The fake battle that fooled IS supporters - and their opponents

  • 15 June 2015
Fake photo Image copyright Getty Images

A fake battle, invented in a hail of tweets by a London man, has tricked both so-called Islamic State's supporters, and their opponents, supporters of Shia militia fighters in Iraq.

It was supposedly an intense battle involving Islamic State and Shia and Iraqi government fighters. Soon after the news broke, Twitter users that back anti-IS forces claimed a famous victory. "Big celebrations in Karbala after the freedom of Shichwa," said one. Another claimed "10,000 refugees flee Shichwa to Karbala" and rumours spread that neighbouring countries were being dragged into the fighting: "Disaster: the Saudi Army must quickly mobilize to the Iraqi border."

But the battle of Shichwa never actually happened - in fact, Shichwa isn't even a real place.

The fiction was the work of Ahmad al-Mahmoud, an Iraqi who lives in London and runs a Twitter account called @IraqSurveys. The account usually collates serious news about what's happening in the country, and has nearly 14,000 followers.

But one day, he says, he "got bored", and he tweeted that Islamic State had withdrawn from Shichwa. He even shared Photoshopped pictures of news outlets which appeared to show the battle being discussed.

Before he knew it, he had started a trend. "People started adding to it, making maps like Sim City," he told BBC Trending. Some posted fake news about the fight, and one user even made a map of the battlefield:

Image copyright @hassadovic

Soon chatter started to spread outside Iraq. Supporters of Popular Mobilisation Units - the anti-IS Shia militias fighting alongside Iraqi government forces - started boasting about the battle. Then IS supporters planned revenge, and people in Saudi Arabia started to get frightened about the rumours.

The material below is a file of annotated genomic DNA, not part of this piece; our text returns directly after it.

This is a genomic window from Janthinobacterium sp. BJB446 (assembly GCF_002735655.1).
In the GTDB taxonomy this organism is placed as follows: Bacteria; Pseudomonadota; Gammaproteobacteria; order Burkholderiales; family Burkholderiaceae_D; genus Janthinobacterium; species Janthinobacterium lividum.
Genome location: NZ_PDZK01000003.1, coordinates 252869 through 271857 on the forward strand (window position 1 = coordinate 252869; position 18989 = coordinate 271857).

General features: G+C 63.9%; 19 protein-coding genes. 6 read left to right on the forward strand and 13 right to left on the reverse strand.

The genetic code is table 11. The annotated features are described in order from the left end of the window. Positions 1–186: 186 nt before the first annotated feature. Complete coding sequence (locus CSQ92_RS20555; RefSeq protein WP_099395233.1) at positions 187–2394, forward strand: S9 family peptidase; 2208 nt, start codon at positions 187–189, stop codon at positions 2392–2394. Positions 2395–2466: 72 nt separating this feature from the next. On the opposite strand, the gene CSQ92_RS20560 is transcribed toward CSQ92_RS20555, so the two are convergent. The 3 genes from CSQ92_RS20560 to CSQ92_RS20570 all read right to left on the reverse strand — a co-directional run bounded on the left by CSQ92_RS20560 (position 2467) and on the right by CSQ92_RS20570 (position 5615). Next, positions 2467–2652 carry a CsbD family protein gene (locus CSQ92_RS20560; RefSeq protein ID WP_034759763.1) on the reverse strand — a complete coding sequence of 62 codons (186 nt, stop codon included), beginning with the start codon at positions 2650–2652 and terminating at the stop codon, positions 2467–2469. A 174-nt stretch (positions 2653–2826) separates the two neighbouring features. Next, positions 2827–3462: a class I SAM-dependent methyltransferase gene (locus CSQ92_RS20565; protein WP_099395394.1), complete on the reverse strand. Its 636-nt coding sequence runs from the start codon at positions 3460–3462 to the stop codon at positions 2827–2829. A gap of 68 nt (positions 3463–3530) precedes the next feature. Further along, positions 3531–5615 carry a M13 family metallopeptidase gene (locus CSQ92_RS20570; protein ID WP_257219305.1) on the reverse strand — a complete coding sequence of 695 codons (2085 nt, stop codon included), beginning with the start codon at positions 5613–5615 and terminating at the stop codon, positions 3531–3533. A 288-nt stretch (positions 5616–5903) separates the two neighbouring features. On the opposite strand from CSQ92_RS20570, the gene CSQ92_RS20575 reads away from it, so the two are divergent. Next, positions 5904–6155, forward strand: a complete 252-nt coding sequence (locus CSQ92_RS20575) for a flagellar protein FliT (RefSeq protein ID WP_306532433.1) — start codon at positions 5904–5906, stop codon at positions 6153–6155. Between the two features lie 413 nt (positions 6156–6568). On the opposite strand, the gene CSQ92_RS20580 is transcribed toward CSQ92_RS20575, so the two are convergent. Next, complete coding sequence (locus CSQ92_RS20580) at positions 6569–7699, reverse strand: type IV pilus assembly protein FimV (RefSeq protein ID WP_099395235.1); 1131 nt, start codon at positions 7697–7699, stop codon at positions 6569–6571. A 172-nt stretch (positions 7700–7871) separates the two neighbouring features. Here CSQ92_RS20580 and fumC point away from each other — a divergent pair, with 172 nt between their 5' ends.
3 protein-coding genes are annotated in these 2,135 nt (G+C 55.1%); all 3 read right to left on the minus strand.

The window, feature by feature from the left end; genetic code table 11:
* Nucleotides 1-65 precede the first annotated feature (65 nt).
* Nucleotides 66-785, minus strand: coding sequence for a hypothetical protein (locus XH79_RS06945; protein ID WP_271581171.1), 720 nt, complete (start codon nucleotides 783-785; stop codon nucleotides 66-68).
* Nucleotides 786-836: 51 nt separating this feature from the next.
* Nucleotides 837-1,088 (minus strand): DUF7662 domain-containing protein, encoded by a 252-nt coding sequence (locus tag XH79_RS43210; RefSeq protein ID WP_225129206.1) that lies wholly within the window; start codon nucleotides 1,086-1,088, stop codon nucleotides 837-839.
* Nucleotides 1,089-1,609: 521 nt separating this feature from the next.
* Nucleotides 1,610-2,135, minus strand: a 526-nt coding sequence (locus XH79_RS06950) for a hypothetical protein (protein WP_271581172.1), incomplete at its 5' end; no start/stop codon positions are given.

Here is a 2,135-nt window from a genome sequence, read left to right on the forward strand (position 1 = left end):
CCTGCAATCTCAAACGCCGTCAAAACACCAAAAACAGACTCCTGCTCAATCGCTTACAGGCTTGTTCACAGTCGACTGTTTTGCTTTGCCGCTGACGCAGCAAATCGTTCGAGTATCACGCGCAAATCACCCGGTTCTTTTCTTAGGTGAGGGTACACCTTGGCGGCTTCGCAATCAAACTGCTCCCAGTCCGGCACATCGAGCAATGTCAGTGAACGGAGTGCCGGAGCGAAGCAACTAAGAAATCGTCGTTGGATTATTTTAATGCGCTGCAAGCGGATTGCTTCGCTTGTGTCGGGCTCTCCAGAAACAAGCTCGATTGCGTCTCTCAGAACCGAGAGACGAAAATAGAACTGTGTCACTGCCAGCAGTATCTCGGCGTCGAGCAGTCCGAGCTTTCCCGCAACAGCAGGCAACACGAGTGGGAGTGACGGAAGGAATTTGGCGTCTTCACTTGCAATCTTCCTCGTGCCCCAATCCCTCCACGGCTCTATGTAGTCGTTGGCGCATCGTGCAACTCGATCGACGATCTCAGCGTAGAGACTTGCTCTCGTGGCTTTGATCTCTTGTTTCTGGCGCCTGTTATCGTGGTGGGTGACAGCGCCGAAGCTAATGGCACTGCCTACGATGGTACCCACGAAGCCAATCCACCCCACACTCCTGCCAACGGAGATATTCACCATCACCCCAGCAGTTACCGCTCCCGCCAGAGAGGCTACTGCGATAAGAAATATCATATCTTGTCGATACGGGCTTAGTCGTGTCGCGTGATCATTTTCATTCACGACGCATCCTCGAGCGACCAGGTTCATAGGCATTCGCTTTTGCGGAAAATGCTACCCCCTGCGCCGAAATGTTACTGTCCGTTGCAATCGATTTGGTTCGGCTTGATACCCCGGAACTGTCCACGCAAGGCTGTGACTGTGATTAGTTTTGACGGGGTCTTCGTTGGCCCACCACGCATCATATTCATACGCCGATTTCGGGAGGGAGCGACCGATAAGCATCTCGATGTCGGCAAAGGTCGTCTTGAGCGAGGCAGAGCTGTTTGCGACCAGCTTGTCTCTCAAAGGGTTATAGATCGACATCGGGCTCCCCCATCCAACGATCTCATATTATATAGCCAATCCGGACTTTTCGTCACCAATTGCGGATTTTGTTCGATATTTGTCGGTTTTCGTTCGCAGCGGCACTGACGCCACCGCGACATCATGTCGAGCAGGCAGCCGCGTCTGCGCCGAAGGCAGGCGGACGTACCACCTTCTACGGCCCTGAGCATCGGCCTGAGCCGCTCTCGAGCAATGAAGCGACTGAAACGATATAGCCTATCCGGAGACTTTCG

However, realising that the joke was getting out of hand, Mahmoud called a halt to the prank after two days.

BBC Trending interviewed Mahmoud and put it to him that his stunt was in fact dangerous - and potentially stoked and exploited real people's fears.

His response: he remained adamant that it wasn't irresponsible to make up a battle on his mostly reality-based news account. The name of the place Shichwa is actually a joke - it's Iraqi Arabic for "cheese bladder," a traditional method of making dairy products. Mahmoud says that alone would have tipped people off: "It wasn't something serious. Any Iraqi should have known what a shichwa is."

Mahmoud takes issue with all sides in the conflict - he's definitely not a supporter of Islamic State, but neither does he support the Shia militias, and he's deeply critical of the Iraqi government. The fake battle was essentially teasing the militias to see if they would seize upon the news to claim victory. And to that end, he says, the prank worked.

"After a few hours we started to see [Shia] Facebook accounts saying ISIS has lost the battle, and this was a great victory," he says.

Reporting by Mukul Devichand and Sam Judah

Blog by Mike Wendling

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